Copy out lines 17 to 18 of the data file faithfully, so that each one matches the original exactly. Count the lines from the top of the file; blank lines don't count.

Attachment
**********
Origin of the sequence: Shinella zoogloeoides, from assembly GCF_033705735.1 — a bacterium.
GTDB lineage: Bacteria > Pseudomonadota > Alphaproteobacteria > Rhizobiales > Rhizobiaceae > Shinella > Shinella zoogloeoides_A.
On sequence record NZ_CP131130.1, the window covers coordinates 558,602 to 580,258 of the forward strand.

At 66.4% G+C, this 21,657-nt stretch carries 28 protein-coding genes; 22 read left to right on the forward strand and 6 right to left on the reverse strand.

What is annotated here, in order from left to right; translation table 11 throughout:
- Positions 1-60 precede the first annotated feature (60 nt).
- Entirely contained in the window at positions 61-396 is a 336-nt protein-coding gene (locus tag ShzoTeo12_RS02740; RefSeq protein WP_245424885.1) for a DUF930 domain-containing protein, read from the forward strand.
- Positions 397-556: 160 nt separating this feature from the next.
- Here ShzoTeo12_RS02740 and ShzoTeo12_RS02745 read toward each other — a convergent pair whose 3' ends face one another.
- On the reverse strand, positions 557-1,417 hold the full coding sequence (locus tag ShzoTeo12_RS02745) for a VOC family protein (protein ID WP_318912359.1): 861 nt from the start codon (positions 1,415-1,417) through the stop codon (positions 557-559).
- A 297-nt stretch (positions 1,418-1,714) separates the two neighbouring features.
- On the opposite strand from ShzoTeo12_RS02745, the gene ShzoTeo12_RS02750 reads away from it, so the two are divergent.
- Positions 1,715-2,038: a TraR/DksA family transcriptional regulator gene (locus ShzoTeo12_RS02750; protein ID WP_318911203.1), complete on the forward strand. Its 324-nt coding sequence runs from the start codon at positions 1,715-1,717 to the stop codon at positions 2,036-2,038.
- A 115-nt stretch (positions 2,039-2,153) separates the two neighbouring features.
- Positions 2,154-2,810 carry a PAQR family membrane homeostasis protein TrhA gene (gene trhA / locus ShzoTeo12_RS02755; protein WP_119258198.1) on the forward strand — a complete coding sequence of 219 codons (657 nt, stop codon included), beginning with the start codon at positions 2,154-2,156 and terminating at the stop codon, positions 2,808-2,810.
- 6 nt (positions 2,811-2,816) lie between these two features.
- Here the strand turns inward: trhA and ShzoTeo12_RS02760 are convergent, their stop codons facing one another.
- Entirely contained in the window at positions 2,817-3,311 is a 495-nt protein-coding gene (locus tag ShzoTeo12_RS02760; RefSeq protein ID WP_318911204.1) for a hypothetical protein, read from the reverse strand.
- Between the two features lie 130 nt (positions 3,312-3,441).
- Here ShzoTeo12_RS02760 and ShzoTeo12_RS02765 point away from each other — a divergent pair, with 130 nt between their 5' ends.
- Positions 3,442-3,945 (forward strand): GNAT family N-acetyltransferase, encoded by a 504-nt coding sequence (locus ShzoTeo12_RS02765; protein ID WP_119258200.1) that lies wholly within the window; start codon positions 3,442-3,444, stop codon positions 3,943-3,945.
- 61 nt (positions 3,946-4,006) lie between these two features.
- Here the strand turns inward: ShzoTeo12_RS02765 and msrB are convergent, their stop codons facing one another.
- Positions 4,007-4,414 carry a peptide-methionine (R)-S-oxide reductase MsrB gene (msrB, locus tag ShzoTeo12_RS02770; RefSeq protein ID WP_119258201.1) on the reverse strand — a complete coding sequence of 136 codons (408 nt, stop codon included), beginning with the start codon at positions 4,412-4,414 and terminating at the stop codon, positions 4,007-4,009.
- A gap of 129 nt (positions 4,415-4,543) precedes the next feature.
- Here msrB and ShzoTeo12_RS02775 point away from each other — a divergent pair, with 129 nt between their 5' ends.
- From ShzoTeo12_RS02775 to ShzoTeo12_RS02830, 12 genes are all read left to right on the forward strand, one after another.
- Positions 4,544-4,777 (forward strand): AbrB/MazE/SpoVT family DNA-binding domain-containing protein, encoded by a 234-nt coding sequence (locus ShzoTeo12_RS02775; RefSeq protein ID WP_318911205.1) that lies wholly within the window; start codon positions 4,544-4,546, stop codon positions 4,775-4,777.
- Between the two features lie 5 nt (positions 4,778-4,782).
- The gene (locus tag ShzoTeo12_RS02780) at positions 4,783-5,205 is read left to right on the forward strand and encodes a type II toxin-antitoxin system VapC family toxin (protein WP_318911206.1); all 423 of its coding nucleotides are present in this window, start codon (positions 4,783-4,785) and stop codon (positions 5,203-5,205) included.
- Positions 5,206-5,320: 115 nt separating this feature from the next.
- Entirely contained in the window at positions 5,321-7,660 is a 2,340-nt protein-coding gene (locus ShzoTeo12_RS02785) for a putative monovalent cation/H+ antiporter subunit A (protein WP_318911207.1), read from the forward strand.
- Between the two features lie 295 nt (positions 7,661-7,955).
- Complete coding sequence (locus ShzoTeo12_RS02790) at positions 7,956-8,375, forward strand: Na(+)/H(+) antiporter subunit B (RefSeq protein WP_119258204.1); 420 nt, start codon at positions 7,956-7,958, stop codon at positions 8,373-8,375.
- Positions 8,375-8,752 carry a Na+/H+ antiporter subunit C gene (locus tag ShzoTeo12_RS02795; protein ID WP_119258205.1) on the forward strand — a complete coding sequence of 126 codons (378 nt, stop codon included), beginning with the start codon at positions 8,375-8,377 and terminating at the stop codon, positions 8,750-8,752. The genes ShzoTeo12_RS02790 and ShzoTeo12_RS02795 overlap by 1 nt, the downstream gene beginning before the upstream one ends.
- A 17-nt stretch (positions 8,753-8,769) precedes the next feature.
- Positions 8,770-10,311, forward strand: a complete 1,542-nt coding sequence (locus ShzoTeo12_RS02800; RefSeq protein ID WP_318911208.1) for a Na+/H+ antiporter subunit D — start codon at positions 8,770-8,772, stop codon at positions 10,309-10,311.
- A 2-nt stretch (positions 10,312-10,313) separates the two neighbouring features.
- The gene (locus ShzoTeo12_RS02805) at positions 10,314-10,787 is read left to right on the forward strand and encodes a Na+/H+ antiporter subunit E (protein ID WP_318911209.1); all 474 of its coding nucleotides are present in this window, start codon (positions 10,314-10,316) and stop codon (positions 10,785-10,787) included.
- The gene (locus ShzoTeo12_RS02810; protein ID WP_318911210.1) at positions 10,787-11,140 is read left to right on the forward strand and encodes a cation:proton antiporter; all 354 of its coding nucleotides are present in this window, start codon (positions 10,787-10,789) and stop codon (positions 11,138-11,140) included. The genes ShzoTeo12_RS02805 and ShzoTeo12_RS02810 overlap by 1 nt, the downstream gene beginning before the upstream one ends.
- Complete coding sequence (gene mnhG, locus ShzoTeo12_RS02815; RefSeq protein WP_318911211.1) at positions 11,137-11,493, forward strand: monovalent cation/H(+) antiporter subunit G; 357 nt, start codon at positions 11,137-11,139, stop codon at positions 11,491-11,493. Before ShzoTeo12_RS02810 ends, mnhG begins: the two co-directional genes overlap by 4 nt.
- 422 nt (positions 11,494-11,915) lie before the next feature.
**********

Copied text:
- Here the strand turns inward: trhA and ShzoTeo12_RS02760 are convergent, their stop codons facing one another.
- Entirely contained in the window at positions 2,817-3,311 is a 495-nt protein-coding gene (locus tag ShzoTeo12_RS02760; RefSeq protein ID WP_318911204.1) for a hypothetical protein, read from the reverse strand.